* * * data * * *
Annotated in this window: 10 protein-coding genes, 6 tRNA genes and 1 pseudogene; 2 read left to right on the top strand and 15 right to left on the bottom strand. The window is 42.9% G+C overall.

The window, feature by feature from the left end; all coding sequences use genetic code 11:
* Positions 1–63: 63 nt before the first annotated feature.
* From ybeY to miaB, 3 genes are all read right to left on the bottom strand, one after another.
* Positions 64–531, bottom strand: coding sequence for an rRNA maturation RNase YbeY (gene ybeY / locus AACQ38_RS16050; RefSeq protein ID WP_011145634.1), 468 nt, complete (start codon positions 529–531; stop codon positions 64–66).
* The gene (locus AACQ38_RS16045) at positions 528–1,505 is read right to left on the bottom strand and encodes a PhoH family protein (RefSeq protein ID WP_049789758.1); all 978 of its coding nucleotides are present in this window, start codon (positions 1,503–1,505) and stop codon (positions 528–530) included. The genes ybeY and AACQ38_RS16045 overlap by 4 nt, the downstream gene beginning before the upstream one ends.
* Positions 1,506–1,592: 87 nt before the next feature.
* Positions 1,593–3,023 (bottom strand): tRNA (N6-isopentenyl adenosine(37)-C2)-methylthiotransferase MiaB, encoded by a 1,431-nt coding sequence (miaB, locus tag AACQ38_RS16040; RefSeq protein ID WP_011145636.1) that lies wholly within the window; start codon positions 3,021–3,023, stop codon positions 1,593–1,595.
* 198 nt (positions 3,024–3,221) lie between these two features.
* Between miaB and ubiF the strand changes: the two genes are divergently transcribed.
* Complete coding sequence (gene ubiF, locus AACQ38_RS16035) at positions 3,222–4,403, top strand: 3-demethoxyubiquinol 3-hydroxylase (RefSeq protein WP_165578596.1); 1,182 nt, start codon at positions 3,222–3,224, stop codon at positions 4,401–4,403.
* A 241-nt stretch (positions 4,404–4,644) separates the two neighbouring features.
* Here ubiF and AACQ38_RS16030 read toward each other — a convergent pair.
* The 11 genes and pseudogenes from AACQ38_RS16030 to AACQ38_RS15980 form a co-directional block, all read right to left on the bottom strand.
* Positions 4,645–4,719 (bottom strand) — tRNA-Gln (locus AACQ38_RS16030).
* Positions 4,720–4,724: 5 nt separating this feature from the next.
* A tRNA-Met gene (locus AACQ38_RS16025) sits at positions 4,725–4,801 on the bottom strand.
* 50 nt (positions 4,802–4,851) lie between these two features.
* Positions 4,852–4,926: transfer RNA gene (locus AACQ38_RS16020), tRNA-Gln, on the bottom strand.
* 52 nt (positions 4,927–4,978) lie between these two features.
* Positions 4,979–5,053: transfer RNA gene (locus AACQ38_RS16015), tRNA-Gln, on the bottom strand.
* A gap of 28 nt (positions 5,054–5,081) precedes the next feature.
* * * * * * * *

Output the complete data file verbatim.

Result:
Annotated in this window: 10 protein-coding genes, 6 tRNA genes and 1 pseudogene; 2 read left to right on the top strand and 15 right to left on the bottom strand. The window is 42.9% G+C overall.

The window, feature by feature from the left end; all coding sequences use genetic code 11:
* Positions 1–63: 63 nt before the first annotated feature.
* From ybeY to miaB, 3 genes are all read right to left on the bottom strand, one after another.
* Positions 64–531, bottom strand: coding sequence for an rRNA maturation RNase YbeY (gene ybeY / locus AACQ38_RS16050; RefSeq protein ID WP_011145634.1), 468 nt, complete (start codon positions 529–531; stop codon positions 64–66).
* The gene (locus AACQ38_RS16045) at positions 528–1,505 is read right to left on the bottom strand and encodes a PhoH family protein (RefSeq protein ID WP_049789758.1); all 978 of its coding nucleotides are present in this window, start codon (positions 1,503–1,505) and stop codon (positions 528–530) included. The genes ybeY and AACQ38_RS16045 overlap by 4 nt, the downstream gene beginning before the upstream one ends.
* Positions 1,506–1,592: 87 nt before the next feature.
* Positions 1,593–3,023 (bottom strand): tRNA (N6-isopentenyl adenosine(37)-C2)-methylthiotransferase MiaB, encoded by a 1,431-nt coding sequence (miaB, locus tag AACQ38_RS16040; RefSeq protein ID WP_011145636.1) that lies wholly within the window; start codon positions 3,021–3,023, stop codon positions 1,593–1,595.
* 198 nt (positions 3,024–3,221) lie between these two features.
* Between miaB and ubiF the strand changes: the two genes are divergently transcribed.
* Complete coding sequence (gene ubiF, locus AACQ38_RS16035) at positions 3,222–4,403, top strand: 3-demethoxyubiquinol 3-hydroxylase (RefSeq protein WP_165578596.1); 1,182 nt, start codon at positions 3,222–3,224, stop codon at positions 4,401–4,403.
* A 241-nt stretch (positions 4,404–4,644) separates the two neighbouring features.
* Here ubiF and AACQ38_RS16030 read toward each other — a convergent pair.
* The 11 genes and pseudogenes from AACQ38_RS16030 to AACQ38_RS15980 form a co-directional block, all read right to left on the bottom strand.
* Positions 4,645–4,719 (bottom strand) — tRNA-Gln (locus AACQ38_RS16030).
* Positions 4,720–4,724: 5 nt separating this feature from the next.
* A tRNA-Met gene (locus AACQ38_RS16025) sits at positions 4,725–4,801 on the bottom strand.
* 50 nt (positions 4,802–4,851) lie between these two features.
* Positions 4,852–4,926: transfer RNA gene (locus AACQ38_RS16020), tRNA-Gln, on the bottom strand.
* 52 nt (positions 4,927–4,978) lie between these two features.
* Positions 4,979–5,053: transfer RNA gene (locus AACQ38_RS16015), tRNA-Gln, on the bottom strand.
* A gap of 28 nt (positions 5,054–5,081) precedes the next feature.